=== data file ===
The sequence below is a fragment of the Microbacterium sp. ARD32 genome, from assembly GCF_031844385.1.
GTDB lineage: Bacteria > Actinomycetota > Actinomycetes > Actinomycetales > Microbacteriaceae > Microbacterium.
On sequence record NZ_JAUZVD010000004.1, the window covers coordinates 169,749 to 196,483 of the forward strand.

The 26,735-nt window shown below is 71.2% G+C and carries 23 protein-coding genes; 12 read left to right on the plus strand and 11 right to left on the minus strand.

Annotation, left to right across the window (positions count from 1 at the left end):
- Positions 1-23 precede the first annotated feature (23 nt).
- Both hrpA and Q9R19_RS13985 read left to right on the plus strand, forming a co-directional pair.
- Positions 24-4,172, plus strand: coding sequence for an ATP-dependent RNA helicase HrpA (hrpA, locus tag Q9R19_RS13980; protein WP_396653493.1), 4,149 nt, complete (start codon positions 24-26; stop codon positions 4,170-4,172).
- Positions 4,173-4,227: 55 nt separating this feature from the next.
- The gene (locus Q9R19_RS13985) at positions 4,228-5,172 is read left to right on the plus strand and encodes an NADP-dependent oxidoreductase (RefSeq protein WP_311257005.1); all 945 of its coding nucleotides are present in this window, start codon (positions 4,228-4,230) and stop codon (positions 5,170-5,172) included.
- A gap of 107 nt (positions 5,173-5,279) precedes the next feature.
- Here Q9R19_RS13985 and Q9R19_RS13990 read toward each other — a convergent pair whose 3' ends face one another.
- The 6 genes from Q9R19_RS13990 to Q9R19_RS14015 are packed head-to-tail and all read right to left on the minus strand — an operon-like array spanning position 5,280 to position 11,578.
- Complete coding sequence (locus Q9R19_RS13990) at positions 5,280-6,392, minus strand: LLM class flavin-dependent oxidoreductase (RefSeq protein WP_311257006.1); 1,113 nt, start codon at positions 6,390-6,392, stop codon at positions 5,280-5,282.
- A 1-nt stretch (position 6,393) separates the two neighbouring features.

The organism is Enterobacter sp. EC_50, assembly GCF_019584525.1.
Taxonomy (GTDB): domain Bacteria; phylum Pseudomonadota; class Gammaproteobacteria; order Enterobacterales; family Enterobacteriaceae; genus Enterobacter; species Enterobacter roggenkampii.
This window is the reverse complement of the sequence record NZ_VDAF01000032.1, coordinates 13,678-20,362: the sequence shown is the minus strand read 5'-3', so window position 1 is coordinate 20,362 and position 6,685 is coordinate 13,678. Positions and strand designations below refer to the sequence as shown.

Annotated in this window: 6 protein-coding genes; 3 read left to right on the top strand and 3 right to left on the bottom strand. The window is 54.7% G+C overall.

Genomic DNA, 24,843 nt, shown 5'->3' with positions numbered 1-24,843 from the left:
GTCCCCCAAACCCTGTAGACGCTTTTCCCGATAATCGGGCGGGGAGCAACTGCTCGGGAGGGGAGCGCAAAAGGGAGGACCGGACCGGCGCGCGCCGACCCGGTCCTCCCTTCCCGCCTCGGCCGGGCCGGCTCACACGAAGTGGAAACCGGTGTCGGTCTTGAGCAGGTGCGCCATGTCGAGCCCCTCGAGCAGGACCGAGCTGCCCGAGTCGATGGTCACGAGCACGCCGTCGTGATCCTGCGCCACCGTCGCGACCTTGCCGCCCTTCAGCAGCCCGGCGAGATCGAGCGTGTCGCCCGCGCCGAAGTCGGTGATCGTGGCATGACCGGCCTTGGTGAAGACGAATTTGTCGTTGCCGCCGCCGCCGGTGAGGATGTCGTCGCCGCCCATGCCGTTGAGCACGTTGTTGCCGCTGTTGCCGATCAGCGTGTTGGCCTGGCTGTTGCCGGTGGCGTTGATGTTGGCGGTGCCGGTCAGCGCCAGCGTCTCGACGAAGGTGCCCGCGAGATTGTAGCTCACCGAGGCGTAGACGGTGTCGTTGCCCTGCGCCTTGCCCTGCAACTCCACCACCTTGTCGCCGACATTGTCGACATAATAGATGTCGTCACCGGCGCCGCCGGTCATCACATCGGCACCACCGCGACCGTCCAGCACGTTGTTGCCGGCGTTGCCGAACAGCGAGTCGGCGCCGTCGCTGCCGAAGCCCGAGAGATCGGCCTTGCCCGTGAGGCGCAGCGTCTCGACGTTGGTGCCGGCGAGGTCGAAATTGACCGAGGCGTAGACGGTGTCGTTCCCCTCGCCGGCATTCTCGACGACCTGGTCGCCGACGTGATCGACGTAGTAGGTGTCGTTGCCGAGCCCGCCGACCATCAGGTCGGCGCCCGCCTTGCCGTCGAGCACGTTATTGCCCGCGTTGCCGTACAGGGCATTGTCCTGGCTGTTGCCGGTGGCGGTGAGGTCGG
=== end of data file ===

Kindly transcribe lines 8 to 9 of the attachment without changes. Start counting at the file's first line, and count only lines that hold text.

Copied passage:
- Positions 24-4,172, plus strand: coding sequence for an ATP-dependent RNA helicase HrpA (hrpA, locus tag Q9R19_RS13980; protein WP_396653493.1), 4,149 nt, complete (start codon positions 24-26; stop codon positions 4,170-4,172).
- Positions 4,173-4,227: 55 nt separating this feature from the next.